It’s a tricky balance.

Ultimately, you want to avoid jargon. Try not to make rash promises about the magic of Cloud. And remain consistent. Set the tone of your comms approach early on, and manage expectations around how often you’ll provide updates.

In closing

We’ll leave you with words sure to put a smile on your face: Your job is not done once the migration is complete.

What’s that? You’re not overjoyed to hear that?

We get it. You’ve worked so hard planning and preparing for this Jira Cloud migration, and now we’re telling you that once it’s all, finally, over, it’s actually…just the beginning.

Yep, once your migration is complete, it’s time to consider future training for your teams, carrying out your post-migration clean-up activities, and focusing on continually optimizing your Jira site.

The good news is that this kind of change often leads to enhanced working practices and a shared understanding of how important it is to maintain your Jira, which often bodes well for long-term success, collaboration, and scaling.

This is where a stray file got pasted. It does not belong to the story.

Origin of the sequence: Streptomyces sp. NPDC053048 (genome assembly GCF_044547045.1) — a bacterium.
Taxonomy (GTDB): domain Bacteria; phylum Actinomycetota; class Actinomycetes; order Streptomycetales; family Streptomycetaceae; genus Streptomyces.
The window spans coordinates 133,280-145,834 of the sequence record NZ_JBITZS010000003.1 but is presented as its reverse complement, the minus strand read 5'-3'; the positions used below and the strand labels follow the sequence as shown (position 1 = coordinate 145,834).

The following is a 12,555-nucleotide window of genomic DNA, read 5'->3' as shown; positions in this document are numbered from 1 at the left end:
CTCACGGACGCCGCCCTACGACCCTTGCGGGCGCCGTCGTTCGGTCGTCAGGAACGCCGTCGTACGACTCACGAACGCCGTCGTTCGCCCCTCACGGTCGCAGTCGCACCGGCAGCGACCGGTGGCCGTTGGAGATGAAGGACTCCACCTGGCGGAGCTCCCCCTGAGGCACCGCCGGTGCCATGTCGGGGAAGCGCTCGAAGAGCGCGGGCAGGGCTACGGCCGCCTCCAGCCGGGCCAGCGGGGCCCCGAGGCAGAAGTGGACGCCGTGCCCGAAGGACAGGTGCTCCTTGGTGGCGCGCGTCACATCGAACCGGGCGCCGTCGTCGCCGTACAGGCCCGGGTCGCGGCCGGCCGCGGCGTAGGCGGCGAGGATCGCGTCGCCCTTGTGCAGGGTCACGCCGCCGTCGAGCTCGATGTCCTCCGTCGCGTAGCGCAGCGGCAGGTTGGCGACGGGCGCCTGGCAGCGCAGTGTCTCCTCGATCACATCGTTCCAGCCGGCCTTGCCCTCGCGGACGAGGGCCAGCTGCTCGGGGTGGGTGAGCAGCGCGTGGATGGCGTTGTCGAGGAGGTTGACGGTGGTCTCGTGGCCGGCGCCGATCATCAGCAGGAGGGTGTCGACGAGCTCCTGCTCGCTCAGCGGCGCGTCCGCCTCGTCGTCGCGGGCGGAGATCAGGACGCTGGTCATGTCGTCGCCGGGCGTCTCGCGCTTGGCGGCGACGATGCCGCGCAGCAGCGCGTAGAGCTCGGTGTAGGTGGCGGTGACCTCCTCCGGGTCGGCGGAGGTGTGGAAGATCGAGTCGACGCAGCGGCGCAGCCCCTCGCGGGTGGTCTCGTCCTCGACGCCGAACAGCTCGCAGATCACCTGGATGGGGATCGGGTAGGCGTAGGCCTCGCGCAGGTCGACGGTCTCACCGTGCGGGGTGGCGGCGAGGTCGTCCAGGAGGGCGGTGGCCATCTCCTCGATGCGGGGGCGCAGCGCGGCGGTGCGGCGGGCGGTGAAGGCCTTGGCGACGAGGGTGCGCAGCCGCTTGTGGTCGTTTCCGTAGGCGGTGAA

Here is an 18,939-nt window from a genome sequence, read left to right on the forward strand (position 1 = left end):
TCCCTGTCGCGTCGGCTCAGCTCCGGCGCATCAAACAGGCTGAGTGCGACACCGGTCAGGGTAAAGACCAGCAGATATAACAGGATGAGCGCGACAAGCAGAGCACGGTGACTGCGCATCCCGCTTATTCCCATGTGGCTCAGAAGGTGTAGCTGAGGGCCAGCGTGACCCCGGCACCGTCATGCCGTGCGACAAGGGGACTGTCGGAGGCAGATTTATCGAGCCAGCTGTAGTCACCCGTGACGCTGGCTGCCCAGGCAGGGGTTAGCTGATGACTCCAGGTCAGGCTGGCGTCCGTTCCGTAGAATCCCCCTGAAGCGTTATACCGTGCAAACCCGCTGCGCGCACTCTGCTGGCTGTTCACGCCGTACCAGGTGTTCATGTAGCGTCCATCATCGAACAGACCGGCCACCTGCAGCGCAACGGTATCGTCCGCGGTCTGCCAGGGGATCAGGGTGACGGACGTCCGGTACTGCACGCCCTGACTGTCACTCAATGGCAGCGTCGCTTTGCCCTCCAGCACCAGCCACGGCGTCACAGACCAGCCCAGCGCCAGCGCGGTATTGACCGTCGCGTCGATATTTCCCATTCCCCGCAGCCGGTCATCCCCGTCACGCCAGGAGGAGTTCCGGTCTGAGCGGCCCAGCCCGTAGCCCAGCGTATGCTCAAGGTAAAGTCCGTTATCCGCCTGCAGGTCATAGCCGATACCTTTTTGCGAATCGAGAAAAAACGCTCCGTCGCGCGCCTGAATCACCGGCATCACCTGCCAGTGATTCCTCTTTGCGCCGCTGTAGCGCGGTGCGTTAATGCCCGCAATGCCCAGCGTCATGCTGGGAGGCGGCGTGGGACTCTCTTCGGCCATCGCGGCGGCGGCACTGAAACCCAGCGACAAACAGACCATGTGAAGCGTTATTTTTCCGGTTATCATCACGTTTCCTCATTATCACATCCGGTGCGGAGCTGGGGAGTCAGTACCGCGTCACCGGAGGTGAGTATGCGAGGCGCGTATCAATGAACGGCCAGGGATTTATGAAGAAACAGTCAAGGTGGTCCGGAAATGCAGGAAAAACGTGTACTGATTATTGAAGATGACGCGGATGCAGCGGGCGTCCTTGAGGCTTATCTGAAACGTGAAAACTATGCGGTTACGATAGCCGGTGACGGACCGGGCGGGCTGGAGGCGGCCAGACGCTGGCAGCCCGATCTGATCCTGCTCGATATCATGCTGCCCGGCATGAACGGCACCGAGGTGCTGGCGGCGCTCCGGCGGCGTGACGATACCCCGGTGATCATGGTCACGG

We’ll leave you on that positive note. We hope you feel more confident now that you can prepare for your migration.

The future is most certainly Cloud – and we’re excited to be a part of it.

In this article:
Craig Willson
Craig Willson
Craig is a product marketer at AppFox who spends his time helping Atlassian and users get the most out of their most important (and loved) software. When he's not at work, you'll find Craig spending time with his family, watching football, or out walking his dog in the glorious British weather (aka rain).